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9 responses

9 12 2008
John Hennessy

Harry, I have always felt that Pelham’s description of his feelings in battle, and his shame at having felt as he did, was one of the more vivid revelations about the human condition as it relates to combat. Clearly his reaction to battle was not universal. Is there something about the makeup of true warriors that in the moment renders battle appealing rather than horrific? I don’t know….

Thanks for sharing this….

9 12 2008
Harry Smeltzer

John,

Yes, I found the letter striking for the same reason. I view his closing sentences as essentially a rationalization in light of what preceded them.

Thanks for stopping by – knowing you’re out there reading this stuff at least every now and again helps keep me honest!

9 12 2008
Pelham’s Letter « Bull Runnings

[...] 2008 NPS historian and Civil War author extraordinaire John Hennessy stopped by to comment on the Pelham Letter.  Here’s his note: [...]

10 12 2008
Pelham Monument « Bull Runnings

[...] Pelham Monument 10 12 2008 Before John Pelham (left) became “Gallant”, before he gained fame – and death, in March 1863 -  at the head of JEB Stuart’s horse artillery, he was a lieutenant in Capt. E. G. Alburtis’s Wise Artillery, attached to Col. Francis Bartow’s brigade of Johnston’s Army of the Shenandoah.  By all indications, Capt. Alburtis was not with the battery on the day of the battle, and it was commanded by Pelham.  He wrote about his experience at Bull Run in this letter. [...]

22 08 2009
James G. Flanagan

Most loyal historians and friends of John Pelham.
I live very near Kellys Ford and help keep the Pelham Monument near the Rappahannock River clean and free of briars/weeds. I am quite a Pelham fan and served as V-P of The Brandy Station Foundation for 2 years.
I have the requested likeness (carte de viste) of Pelham claiming it to be the one sent from Dr. Pelham to Jeb Stuart, after his fall at Kelly’s Ford 3/17/1863. My best friend has one with a text on the back listing Pelham as Chief of Jackson’s Horse Artillery. (Before he achieved that rank under Stuart.)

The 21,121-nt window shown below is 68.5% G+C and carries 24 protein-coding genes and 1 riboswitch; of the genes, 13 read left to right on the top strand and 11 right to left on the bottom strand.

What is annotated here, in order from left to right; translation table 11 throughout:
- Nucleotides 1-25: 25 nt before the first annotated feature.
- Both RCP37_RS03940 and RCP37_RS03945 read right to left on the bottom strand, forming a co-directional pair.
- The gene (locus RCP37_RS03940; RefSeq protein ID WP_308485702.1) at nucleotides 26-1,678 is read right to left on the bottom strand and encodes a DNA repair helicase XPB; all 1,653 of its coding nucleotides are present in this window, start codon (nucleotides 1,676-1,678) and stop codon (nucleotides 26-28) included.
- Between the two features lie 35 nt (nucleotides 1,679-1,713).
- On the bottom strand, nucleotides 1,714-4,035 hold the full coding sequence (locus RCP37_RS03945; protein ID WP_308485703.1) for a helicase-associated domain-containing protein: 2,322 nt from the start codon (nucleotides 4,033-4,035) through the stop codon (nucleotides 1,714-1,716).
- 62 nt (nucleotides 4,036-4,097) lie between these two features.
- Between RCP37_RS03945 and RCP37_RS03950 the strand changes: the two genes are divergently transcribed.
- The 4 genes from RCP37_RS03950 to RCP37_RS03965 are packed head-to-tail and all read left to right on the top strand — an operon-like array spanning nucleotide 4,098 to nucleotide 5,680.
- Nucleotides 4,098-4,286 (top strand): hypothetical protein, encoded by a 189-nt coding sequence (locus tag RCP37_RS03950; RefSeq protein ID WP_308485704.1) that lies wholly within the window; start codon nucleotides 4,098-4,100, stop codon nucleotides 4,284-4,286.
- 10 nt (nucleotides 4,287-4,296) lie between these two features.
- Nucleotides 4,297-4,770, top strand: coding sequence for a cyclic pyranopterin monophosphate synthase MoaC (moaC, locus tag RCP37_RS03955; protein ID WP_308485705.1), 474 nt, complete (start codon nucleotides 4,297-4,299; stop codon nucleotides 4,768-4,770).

I note the similarity in Pelham’s letter concerning his perception of battle ( Calm, Cool, Collective) to that of the “Stonewall demeanor” in that described battle. I am sure that Jackson must have noticed this as he too had been trained at the POINT.
I will gladly post these two cdv’s if permitted. I commend you on keeping alive the spirit and commentation of this great artillerist. His actions and not his words, made him Gallant.

James G. Flanagan
Education Coordinator
The Liberty Heritage Society
Warrenton, Va. 20186

22 08 2009
Harry Smeltzer

James,

If you’d like me to post the photos here, I’ll be happy to do so. Send the images to me at hjs21 at comcast dot net.

Thanks for reading!

15 02 2010
Sbrinkley

Sir,

Thank you for the great blog entries of “Bull Runnings” – I have enjoyed perusing your work. The banter between yourself and your readers is revealing. Again – thanks for the honesty, and thorough research.

Would you have any insight or information as to any “organization / society” that I should (for courtesy’s good sake) contact prior to my group’s writing about the brave Pelham? And perhaps prior to using the available photographs of Lt. John Pelham as posted ubiquitously across the Web? Is the photo that you have used copyrighted?

We would like to follow the best course – not only legally – but, certainly … respectfully.

Any email clues or further contact information would be very much appreciated.

I am a fan of the writing style you offer.

With all the best regards- Sincerely,
SBrinkley

15 02 2010
Harry Smeltzer

S,

Any photographs of Pelham are in the public domain. While it’s courtesy to give attribution to your source, you’re not leagally bound to do so, as far as I know.

If there is any society you might want to contact, it would be the John Pelham Historical Association at http://www.gallantpelham.org

9 07 2010
Pelham Picture Sells at Auction « Bull Runnings

[...] Read Pelham’s account of his experience at First Bull Run here. [...]